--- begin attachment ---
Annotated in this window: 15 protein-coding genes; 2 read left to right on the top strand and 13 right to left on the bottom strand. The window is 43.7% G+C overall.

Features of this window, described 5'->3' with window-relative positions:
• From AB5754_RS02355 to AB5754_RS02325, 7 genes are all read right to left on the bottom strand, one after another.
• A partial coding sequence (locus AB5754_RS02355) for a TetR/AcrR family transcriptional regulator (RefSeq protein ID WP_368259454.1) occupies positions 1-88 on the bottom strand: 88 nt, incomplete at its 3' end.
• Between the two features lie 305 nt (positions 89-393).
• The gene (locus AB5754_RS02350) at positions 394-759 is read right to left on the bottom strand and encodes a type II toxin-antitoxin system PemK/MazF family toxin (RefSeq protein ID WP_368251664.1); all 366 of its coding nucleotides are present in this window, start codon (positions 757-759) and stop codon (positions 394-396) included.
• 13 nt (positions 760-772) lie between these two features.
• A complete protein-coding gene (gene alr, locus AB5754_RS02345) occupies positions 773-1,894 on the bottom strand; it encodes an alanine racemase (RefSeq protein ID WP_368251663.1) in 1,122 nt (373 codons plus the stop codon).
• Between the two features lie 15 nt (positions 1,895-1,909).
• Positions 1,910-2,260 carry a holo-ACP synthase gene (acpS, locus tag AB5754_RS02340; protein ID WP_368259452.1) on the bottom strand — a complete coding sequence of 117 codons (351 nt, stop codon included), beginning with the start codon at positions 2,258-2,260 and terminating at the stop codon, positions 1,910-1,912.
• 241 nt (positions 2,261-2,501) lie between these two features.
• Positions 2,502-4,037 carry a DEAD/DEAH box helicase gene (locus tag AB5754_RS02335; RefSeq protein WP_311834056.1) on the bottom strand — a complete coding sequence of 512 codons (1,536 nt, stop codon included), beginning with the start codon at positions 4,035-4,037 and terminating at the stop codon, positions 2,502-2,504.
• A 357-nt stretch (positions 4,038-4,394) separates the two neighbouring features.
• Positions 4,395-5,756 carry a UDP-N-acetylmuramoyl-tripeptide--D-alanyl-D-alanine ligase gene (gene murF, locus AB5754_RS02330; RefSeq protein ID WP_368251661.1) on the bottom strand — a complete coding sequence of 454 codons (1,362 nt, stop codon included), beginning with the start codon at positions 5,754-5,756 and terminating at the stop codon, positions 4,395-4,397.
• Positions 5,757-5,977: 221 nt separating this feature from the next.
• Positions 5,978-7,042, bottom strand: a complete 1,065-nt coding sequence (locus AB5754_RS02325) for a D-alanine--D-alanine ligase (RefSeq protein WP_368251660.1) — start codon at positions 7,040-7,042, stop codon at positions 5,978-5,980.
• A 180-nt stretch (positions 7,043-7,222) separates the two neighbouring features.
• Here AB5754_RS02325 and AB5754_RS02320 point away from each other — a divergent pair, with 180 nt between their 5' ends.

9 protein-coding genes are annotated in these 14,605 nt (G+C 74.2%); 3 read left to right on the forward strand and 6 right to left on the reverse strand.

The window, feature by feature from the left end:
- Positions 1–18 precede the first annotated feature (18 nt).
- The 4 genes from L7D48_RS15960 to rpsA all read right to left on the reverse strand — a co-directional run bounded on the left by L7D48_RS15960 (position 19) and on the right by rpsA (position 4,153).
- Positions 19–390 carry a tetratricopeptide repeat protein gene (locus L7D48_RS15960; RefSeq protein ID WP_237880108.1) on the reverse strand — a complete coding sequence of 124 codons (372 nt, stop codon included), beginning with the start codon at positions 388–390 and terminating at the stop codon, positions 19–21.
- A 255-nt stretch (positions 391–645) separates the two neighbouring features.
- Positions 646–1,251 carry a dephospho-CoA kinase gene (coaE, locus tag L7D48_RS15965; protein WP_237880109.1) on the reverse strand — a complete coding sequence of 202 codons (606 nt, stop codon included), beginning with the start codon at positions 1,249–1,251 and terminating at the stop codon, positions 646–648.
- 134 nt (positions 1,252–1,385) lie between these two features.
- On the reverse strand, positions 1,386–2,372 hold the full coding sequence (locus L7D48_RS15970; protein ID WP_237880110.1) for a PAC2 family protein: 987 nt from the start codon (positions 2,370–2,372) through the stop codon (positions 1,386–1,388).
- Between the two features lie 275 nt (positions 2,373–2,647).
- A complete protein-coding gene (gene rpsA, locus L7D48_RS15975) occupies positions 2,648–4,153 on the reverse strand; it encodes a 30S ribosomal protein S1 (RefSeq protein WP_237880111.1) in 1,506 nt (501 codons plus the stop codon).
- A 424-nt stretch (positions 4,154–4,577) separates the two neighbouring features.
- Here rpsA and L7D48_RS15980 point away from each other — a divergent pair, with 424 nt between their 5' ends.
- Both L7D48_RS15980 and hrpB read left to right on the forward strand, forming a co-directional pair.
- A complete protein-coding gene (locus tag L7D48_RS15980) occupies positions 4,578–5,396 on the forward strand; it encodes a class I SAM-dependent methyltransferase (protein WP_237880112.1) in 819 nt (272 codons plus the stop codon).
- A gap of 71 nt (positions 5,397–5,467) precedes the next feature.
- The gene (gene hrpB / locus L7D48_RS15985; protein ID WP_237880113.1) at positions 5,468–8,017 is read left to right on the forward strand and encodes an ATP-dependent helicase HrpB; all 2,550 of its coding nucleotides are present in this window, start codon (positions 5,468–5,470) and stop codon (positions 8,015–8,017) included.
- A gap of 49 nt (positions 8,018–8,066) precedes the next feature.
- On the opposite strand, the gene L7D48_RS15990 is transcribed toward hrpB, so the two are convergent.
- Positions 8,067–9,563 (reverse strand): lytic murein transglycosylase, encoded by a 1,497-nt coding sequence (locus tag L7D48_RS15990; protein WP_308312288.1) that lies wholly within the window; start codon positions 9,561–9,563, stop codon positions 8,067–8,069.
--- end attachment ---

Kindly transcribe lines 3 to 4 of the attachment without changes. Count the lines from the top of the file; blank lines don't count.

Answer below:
• From AB5754_RS02355 to AB5754_RS02325, 7 genes are all read right to left on the bottom strand, one after another.
• A partial coding sequence (locus AB5754_RS02355) for a TetR/AcrR family transcriptional regulator (RefSeq protein ID WP_368259454.1) occupies positions 1-88 on the bottom strand: 88 nt, incomplete at its 3' end.